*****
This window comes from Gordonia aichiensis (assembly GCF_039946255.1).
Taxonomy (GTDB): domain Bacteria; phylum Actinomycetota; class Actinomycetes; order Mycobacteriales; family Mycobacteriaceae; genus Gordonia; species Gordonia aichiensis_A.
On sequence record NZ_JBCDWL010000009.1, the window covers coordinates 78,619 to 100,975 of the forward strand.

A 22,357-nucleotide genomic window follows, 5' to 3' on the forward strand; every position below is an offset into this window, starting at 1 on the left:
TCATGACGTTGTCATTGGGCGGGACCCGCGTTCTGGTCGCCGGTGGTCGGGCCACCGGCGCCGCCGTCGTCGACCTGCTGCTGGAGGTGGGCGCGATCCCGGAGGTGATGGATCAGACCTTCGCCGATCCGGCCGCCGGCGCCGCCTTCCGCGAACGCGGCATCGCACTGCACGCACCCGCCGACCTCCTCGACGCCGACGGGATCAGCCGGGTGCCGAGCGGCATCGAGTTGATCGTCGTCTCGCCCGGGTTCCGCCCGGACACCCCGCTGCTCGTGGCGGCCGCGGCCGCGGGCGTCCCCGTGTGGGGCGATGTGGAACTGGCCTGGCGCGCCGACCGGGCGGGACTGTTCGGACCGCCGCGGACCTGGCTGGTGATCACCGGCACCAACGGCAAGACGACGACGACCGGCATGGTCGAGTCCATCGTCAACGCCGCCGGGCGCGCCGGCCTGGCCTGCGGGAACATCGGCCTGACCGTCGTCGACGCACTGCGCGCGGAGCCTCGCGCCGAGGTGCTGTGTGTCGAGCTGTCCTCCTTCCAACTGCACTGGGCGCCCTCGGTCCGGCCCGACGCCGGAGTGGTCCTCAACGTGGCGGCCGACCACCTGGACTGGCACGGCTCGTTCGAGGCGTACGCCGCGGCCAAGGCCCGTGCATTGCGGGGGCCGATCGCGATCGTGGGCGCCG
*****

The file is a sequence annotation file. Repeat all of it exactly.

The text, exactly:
This window comes from Gordonia aichiensis (assembly GCF_039946255.1).
Taxonomy (GTDB): domain Bacteria; phylum Actinomycetota; class Actinomycetes; order Mycobacteriales; family Mycobacteriaceae; genus Gordonia; species Gordonia aichiensis_A.
On sequence record NZ_JBCDWL010000009.1, the window covers coordinates 78,619 to 100,975 of the forward strand.

A 22,357-nucleotide genomic window follows, 5' to 3' on the forward strand; every position below is an offset into this window, starting at 1 on the left:
TCATGACGTTGTCATTGGGCGGGACCCGCGTTCTGGTCGCCGGTGGTCGGGCCACCGGCGCCGCCGTCGTCGACCTGCTGCTGGAGGTGGGCGCGATCCCGGAGGTGATGGATCAGACCTTCGCCGATCCGGCCGCCGGCGCCGCCTTCCGCGAACGCGGCATCGCACTGCACGCACCCGCCGACCTCCTCGACGCCGACGGGATCAGCCGGGTGCCGAGCGGCATCGAGTTGATCGTCGTCTCGCCCGGGTTCCGCCCGGACACCCCGCTGCTCGTGGCGGCCGCGGCCGCGGGCGTCCCCGTGTGGGGCGATGTGGAACTGGCCTGGCGCGCCGACCGGGCGGGACTGTTCGGACCGCCGCGGACCTGGCTGGTGATCACCGGCACCAACGGCAAGACGACGACGACCGGCATGGTCGAGTCCATCGTCAACGCCGCCGGGCGCGCCGGCCTGGCCTGCGGGAACATCGGCCTGACCGTCGTCGACGCACTGCGCGCGGAGCCTCGCGCCGAGGTGCTGTGTGTCGAGCTGTCCTCCTTCCAACTGCACTGGGCGCCCTCGGTCCGGCCCGACGCCGGAGTGGTCCTCAACGTGGCGGCCGACCACCTGGACTGGCACGGCTCGTTCGAGGCGTACGCCGCGGCCAAGGCCCGTGCATTGCGGGGGCCGATCGCGATCGTGGGCGCCG